The FDA has defined a gluten-free standard, which leads to hope that gluten-free eaters will be able to confidently choose a food that is labeled gluten-free and know it meets a certain threshold for gluten: less than 20 parts per million (ppm).
An excerpt from the FDA's findings states:
"In addition to limiting the unavoidable presence of gluten to less than 20 ppm, FDA will allow manufacturers to label a food "gluten-free" if the food does not contain any of the following:
- an ingredient that is any type of wheat, rye, barley, or crossbreeds of these grains
- an ingredient derived from these grains and that has not been processed to remove gluten
- an ingredient derived from these grains and that has been processed to remove gluten, if it results in the food containing 20 or more parts per million (ppm) gluten
The regulation will be published Aug. 5, 2013 in the Federal Register, and manufacturers have one year from the publication date to bring their labels into compliance."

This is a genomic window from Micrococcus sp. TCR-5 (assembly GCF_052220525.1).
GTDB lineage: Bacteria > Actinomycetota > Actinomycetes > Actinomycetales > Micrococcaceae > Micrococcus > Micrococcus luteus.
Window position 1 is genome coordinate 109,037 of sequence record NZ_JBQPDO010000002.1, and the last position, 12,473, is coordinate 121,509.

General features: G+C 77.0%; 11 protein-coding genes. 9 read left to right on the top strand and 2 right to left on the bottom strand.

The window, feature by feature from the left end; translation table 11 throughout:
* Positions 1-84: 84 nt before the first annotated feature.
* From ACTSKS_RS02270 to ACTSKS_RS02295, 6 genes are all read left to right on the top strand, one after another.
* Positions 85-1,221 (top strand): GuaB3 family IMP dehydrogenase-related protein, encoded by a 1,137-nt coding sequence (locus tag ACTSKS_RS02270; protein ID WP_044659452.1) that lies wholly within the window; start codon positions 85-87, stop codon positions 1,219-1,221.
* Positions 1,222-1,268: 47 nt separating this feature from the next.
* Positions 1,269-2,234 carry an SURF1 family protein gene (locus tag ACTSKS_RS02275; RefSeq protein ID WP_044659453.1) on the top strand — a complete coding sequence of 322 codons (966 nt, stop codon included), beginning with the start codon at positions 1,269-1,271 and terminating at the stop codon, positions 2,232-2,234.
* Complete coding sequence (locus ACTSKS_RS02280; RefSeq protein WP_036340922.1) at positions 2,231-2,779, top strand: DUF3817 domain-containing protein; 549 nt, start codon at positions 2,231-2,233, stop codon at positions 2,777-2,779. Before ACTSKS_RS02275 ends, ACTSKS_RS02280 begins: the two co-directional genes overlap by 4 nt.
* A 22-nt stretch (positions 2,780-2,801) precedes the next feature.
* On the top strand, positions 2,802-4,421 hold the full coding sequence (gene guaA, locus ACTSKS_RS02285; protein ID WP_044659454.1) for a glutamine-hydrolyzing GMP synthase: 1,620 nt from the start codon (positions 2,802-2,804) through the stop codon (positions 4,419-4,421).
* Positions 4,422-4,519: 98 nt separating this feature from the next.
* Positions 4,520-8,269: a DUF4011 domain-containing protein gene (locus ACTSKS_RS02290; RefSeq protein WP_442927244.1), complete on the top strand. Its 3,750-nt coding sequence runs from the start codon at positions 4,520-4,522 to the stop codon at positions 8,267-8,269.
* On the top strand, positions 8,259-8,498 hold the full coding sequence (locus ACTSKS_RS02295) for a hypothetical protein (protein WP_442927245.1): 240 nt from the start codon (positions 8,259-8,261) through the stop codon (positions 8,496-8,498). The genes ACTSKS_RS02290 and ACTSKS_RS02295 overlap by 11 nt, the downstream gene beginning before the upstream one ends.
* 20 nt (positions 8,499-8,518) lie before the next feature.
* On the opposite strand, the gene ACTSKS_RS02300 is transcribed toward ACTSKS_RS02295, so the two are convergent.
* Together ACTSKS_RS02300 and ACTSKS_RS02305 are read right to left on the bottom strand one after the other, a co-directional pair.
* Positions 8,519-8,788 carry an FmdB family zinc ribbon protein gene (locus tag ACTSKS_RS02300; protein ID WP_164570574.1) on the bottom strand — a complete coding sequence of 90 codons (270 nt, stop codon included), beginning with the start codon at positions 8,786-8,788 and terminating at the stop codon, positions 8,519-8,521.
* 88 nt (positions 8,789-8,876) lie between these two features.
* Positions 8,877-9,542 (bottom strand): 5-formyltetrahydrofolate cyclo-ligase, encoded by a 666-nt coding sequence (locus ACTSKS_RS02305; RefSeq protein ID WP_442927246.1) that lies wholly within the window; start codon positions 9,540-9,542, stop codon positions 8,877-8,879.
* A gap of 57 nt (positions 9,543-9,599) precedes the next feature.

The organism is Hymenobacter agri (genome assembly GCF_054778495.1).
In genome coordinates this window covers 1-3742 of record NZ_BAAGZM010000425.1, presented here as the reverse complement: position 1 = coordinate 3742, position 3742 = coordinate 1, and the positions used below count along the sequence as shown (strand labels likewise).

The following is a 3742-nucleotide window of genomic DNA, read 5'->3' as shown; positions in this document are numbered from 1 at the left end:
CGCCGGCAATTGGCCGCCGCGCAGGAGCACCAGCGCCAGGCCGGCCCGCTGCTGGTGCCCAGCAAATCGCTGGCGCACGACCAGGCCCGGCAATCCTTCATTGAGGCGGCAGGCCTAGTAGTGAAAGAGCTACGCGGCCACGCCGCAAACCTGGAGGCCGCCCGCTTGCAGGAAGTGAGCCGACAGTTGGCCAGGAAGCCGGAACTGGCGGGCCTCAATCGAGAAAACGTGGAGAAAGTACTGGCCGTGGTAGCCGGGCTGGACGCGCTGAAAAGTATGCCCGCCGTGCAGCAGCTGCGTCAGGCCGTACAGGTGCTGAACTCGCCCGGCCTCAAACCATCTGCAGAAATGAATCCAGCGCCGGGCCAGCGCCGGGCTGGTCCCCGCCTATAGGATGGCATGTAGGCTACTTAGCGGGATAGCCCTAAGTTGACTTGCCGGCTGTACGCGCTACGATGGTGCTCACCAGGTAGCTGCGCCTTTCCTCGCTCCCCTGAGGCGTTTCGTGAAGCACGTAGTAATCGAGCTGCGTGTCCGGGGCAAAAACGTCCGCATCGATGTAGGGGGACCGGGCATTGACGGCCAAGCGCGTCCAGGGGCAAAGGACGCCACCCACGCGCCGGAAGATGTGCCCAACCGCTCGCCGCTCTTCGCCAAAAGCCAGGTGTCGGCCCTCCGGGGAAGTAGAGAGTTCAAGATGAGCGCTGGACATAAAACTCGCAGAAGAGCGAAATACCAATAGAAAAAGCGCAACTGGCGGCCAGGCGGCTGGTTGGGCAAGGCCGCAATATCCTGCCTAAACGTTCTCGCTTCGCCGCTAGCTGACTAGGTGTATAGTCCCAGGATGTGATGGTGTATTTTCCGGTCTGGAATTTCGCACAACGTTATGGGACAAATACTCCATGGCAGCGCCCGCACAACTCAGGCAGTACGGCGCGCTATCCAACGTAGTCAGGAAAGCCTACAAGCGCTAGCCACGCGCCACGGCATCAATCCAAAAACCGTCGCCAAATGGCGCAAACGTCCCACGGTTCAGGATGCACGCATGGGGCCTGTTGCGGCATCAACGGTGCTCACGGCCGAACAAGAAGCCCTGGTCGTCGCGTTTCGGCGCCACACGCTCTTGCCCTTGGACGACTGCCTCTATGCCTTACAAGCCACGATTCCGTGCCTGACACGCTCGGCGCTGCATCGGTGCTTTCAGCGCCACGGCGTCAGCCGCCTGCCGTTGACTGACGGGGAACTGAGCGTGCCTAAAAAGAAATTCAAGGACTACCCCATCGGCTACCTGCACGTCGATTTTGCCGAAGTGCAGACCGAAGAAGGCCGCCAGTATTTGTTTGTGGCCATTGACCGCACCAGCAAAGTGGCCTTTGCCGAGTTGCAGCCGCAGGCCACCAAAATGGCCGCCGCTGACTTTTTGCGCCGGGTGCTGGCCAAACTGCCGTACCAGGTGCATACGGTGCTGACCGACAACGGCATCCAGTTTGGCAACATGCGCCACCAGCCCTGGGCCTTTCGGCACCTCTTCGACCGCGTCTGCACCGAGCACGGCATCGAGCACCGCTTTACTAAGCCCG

That doesn't solve all the problems, of course. There are people who cannot tolerate 1 ppm of gluten. But it's a start.
In the meantime, look for these seals certifying pretty rigid standards for a food to be defined as gluten-free. Or stick to naturally gluten-free foods, including fruits, vegetables and meat. If using gluten-free grains, make sure they are certified gluten-free. Bob's Red Mill has certified gluten-free oats, for example, as well as gluten-free flours.
Just be careful. Each of you is a unique treasure; take care of yourselves!
For more information, check out these articles:
- A historic day for gluten-free eaters
- FDA Issues First Standards for 'Gluten-Free' Labeling
- F.D.A. Sets a Standard on Labeling 'Gluten-Free'
- FDA Finalizes Rules for 'Gluten-Free' Labeling at 20 Parts per Million
- FDA sets 'gluten-free' labeling standards